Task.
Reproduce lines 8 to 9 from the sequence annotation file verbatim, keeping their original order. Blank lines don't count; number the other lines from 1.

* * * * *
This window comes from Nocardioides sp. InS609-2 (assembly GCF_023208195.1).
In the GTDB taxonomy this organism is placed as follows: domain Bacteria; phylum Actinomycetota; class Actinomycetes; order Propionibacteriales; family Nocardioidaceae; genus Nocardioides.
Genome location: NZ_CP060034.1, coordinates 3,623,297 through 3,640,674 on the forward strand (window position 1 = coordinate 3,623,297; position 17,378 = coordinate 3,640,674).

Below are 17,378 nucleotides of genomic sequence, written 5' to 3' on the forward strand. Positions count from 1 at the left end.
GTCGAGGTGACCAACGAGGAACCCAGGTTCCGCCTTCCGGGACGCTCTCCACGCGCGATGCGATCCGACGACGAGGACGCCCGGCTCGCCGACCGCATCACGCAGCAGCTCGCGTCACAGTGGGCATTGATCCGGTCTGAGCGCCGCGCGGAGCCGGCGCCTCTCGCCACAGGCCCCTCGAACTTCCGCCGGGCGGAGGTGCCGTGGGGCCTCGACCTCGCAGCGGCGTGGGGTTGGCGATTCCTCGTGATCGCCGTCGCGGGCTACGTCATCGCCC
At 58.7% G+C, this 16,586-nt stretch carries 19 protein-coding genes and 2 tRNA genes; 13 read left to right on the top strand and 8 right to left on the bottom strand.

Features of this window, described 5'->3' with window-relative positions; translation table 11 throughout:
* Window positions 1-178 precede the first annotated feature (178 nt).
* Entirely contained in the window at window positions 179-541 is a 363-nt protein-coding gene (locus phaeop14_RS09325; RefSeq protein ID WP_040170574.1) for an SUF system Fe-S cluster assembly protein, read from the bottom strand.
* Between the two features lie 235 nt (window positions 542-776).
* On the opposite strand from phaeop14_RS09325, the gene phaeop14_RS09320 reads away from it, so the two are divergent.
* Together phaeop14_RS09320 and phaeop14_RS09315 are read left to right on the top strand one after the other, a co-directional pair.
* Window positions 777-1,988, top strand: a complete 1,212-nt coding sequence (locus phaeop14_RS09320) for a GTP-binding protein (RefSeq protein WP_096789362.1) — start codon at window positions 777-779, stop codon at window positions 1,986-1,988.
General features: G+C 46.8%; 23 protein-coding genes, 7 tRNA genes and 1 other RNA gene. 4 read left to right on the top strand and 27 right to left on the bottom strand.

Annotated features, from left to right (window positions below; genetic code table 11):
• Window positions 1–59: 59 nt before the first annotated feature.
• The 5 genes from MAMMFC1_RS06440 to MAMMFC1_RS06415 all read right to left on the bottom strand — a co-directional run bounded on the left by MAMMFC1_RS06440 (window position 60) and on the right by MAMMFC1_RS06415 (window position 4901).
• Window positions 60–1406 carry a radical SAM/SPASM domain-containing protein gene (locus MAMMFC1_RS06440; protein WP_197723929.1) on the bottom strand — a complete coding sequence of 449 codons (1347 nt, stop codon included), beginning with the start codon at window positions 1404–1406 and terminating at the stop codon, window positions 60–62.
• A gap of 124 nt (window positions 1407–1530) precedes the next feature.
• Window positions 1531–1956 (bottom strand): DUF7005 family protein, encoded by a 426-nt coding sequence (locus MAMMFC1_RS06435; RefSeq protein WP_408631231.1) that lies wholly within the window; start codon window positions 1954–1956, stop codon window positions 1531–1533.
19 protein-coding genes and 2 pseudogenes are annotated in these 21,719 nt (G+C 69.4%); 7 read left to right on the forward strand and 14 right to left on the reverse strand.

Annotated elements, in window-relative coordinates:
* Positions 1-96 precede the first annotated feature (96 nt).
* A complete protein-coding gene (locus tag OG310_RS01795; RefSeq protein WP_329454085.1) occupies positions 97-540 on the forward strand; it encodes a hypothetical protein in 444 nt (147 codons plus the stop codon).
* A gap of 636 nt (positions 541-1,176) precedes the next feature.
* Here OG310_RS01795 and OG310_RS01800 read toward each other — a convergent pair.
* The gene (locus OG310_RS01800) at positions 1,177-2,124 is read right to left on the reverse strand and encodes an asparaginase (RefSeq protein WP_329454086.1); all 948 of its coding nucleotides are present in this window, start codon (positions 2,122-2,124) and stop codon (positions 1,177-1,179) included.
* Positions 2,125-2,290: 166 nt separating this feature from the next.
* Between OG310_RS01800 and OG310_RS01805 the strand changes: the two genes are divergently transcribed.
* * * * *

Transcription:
* Window positions 1-178 precede the first annotated feature (178 nt).
* Entirely contained in the window at window positions 179-541 is a 363-nt protein-coding gene (locus phaeop14_RS09325; RefSeq protein ID WP_040170574.1) for an SUF system Fe-S cluster assembly protein, read from the bottom strand.